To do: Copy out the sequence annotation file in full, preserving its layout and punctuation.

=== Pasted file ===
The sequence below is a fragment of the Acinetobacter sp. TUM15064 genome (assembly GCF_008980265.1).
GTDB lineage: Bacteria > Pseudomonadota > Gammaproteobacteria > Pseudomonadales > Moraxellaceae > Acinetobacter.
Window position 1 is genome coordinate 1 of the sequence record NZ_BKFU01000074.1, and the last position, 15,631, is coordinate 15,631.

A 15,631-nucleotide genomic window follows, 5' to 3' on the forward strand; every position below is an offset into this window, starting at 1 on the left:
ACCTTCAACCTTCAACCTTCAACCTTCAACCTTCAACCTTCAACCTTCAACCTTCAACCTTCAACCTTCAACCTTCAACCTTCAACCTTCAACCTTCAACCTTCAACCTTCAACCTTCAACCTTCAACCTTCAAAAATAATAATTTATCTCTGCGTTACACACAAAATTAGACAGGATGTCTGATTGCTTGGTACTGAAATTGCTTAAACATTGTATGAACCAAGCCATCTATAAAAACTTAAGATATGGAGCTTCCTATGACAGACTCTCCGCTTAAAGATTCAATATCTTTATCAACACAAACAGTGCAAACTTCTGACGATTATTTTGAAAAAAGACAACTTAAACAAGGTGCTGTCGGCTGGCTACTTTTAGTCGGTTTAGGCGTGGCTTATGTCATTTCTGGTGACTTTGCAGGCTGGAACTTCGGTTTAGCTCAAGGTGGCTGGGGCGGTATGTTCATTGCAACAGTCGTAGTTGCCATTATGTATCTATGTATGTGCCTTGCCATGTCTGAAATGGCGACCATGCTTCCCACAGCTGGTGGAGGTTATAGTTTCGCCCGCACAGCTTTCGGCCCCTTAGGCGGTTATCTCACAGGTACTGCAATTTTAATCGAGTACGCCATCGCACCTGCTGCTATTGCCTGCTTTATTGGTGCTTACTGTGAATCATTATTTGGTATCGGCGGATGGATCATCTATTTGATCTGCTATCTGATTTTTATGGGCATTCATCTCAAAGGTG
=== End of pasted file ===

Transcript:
The sequence below is a fragment of the Acinetobacter sp. TUM15064 genome (assembly GCF_008980265.1).
GTDB lineage: Bacteria > Pseudomonadota > Gammaproteobacteria > Pseudomonadales > Moraxellaceae > Acinetobacter.
Window position 1 is genome coordinate 1 of the sequence record NZ_BKFU01000074.1, and the last position, 15,631, is coordinate 15,631.

A 15,631-nucleotide genomic window follows, 5' to 3' on the forward strand; every position below is an offset into this window, starting at 1 on the left:
ACCTTCAACCTTCAACCTTCAACCTTCAACCTTCAACCTTCAACCTTCAACCTTCAACCTTCAACCTTCAACCTTCAACCTTCAACCTTCAACCTTCAACCTTCAACCTTCAACCTTCAACCTTCAACCTTCAAAAATAATAATTTATCTCTGCGTTACACACAAAATTAGACAGGATGTCTGATTGCTTGGTACTGAAATTGCTTAAACATTGTATGAACCAAGCCATCTATAAAAACTTAAGATATGGAGCTTCCTATGACAGACTCTCCGCTTAAAGATTCAATATCTTTATCAACACAAACAGTGCAAACTTCTGACGATTATTTTGAAAAAAGACAACTTAAACAAGGTGCTGTCGGCTGGCTACTTTTAGTCGGTTTAGGCGTGGCTTATGTCATTTCTGGTGACTTTGCAGGCTGGAACTTCGGTTTAGCTCAAGGTGGCTGGGGCGGTATGTTCATTGCAACAGTCGTAGTTGCCATTATGTATCTATGTATGTGCCTTGCCATGTCTGAAATGGCGACCATGCTTCCCACAGCTGGTGGAGGTTATAGTTTCGCCCGCACAGCTTTCGGCCCCTTAGGCGGTTATCTCACAGGTACTGCAATTTTAATCGAGTACGCCATCGCACCTGCTGCTATTGCCTGCTTTATTGGTGCTTACTGTGAATCATTATTTGGTATCGGCGGATGGATCATCTATTTGATCTGCTATCTGATTTTTATGGGCATTCATCTCAAAGGTG